Multiple potential ignition sources equals 'undetermined' fire


    I frequently see in stories about structure fires that the cause is often listed as “undetermined,” even after an investigation. Why does this happen so often?

    — Curious, Medford

    Fire investigators are often able to trace a fire to where it started. The “how” of the equation is where it can get complicated. And that’s because there can be multiple possibilities.

    “It has to be definitive in order for us to declare the cause,” said Medford Emergency Manager Melissa Cano.

    Let’s take the Cedar Tree Apartments fire, which happened in early November. That fire, which resulted in the death of a 5-year-old girl, had multiple possible ignition sources, including a cigarette and an unattended candle. The cause remains undetermined.

    “Although they can narrow it down to the location of where the origin is, there might be two to three to five potential fire starters in that given area,” Cano said. “And in the case of Cedar Tree, if the fire burned as hot as it did, it can even destroy some evidence.”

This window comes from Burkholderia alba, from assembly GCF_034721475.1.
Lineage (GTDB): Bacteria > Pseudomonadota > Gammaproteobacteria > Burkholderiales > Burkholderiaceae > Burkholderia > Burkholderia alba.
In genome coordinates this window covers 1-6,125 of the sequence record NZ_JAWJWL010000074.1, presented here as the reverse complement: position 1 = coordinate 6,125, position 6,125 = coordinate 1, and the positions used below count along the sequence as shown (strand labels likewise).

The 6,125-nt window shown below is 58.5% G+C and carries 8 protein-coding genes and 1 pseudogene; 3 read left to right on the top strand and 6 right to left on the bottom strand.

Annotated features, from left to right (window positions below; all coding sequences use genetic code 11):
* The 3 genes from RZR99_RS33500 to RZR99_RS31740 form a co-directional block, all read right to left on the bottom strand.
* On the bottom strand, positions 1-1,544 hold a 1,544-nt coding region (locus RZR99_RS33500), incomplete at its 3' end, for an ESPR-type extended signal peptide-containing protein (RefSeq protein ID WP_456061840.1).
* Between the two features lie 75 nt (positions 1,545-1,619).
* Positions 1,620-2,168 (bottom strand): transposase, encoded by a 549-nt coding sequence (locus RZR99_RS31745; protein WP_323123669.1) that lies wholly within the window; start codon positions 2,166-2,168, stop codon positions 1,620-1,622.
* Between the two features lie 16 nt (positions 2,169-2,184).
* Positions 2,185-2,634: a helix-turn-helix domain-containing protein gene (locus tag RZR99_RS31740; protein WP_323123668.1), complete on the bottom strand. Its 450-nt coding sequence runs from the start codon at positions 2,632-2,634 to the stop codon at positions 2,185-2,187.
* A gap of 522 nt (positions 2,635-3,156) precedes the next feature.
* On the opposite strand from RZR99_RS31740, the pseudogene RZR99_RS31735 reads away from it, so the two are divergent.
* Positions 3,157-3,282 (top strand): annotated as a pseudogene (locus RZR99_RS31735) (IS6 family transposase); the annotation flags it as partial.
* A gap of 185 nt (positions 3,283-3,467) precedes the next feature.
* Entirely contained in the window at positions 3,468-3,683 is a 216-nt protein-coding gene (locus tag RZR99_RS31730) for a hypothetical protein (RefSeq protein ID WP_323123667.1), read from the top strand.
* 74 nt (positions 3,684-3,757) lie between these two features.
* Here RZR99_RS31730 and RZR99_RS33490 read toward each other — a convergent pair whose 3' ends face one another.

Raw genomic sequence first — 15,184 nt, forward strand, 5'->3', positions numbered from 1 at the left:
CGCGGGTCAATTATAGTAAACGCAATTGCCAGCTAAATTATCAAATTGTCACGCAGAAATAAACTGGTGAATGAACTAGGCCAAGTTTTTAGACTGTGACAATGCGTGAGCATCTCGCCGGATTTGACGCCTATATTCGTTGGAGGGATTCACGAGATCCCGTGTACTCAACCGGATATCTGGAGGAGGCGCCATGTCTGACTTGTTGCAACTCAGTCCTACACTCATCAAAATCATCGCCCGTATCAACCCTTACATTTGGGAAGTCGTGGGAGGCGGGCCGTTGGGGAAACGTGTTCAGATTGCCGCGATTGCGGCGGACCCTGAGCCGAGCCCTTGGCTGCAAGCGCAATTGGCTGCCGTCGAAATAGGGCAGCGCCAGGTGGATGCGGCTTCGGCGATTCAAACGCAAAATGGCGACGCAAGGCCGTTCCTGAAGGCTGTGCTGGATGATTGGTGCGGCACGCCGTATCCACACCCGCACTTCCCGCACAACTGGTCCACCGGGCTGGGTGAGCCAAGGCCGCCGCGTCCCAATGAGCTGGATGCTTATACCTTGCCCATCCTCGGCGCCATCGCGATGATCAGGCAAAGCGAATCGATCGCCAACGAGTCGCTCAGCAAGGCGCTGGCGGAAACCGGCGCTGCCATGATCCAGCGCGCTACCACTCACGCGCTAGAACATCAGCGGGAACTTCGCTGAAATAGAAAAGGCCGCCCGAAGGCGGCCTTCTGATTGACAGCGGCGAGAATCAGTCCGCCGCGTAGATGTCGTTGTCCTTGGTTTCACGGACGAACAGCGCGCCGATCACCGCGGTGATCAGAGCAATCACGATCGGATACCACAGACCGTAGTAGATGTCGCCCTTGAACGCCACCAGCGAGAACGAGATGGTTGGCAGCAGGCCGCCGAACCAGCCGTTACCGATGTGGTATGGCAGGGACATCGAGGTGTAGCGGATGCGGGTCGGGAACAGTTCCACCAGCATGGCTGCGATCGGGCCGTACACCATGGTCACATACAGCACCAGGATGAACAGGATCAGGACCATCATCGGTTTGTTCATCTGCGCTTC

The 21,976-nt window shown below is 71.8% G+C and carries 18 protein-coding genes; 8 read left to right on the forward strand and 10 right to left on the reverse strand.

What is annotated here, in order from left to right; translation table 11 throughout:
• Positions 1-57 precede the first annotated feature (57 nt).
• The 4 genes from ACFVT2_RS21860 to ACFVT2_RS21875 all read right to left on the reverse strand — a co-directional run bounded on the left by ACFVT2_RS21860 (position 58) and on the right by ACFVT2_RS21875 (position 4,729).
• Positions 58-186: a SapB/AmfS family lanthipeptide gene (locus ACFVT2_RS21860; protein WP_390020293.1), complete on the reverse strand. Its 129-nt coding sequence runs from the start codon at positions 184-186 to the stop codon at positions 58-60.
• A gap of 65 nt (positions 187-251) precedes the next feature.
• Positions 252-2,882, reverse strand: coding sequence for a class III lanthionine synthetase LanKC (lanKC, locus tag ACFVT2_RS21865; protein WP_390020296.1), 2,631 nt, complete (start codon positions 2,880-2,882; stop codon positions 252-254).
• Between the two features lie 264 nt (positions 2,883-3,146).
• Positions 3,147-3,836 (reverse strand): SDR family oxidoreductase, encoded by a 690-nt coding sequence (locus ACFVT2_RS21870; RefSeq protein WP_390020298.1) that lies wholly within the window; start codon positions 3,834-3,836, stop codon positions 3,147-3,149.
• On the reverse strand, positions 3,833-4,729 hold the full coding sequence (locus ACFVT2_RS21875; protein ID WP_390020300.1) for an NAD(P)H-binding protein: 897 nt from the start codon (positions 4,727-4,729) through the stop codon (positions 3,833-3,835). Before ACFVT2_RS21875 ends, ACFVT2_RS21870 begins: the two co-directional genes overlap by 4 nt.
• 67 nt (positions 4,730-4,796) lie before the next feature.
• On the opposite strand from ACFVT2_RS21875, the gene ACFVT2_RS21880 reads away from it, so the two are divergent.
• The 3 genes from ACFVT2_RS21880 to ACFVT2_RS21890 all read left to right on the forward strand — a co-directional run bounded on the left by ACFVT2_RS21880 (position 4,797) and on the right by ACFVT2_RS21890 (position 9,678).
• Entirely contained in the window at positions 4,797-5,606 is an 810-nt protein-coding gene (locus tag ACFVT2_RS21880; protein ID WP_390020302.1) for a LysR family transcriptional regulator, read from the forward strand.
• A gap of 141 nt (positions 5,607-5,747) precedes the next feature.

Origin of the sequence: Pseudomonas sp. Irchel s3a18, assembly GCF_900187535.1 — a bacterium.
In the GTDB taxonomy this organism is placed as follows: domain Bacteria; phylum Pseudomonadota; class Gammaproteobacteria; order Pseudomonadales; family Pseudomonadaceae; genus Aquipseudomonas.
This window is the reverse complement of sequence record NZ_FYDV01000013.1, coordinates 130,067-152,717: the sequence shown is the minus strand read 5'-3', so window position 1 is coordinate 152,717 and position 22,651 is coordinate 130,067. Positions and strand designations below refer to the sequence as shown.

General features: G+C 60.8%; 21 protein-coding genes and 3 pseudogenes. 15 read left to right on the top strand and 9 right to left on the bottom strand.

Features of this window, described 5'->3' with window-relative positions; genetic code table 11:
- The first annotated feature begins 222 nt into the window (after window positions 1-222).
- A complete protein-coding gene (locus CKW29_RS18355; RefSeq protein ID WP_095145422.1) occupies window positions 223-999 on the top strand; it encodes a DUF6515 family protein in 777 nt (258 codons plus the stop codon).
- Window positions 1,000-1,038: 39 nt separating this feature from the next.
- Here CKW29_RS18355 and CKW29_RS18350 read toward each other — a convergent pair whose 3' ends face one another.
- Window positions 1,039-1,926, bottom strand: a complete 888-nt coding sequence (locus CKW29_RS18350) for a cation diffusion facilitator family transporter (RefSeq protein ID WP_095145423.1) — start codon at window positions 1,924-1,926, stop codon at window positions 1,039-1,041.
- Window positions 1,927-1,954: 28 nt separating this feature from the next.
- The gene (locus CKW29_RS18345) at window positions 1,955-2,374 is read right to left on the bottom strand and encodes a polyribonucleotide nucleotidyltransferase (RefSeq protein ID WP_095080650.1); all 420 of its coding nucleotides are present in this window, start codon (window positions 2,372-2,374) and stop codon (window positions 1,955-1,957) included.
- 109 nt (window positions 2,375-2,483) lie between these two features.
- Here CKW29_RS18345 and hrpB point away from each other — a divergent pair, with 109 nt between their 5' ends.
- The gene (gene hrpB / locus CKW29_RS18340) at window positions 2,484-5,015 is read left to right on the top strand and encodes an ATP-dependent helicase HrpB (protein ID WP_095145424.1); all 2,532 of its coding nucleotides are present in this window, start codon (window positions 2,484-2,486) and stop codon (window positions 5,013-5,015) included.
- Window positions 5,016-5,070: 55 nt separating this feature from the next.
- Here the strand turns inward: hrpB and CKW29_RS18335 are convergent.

The occupant of the apartment where the fire started, 51-year-old Tonya Kaylee Johnson, remains in the hospital.

    “So we have no one to interview. She’s still in the hospital and not awake,” Cano said. “If she never wakes up, it might remain undetermined. Because they can’t pinpoint it to the exact thing that caused the fire.”

    Send questions to “Since You Asked,” Mail Tribune Newsroom, P.O. Box 1108, Medford, OR 97501; by fax to 541-776-4376; or by email to We’re sorry, but the volume of questions received prevents us from answering all of them.

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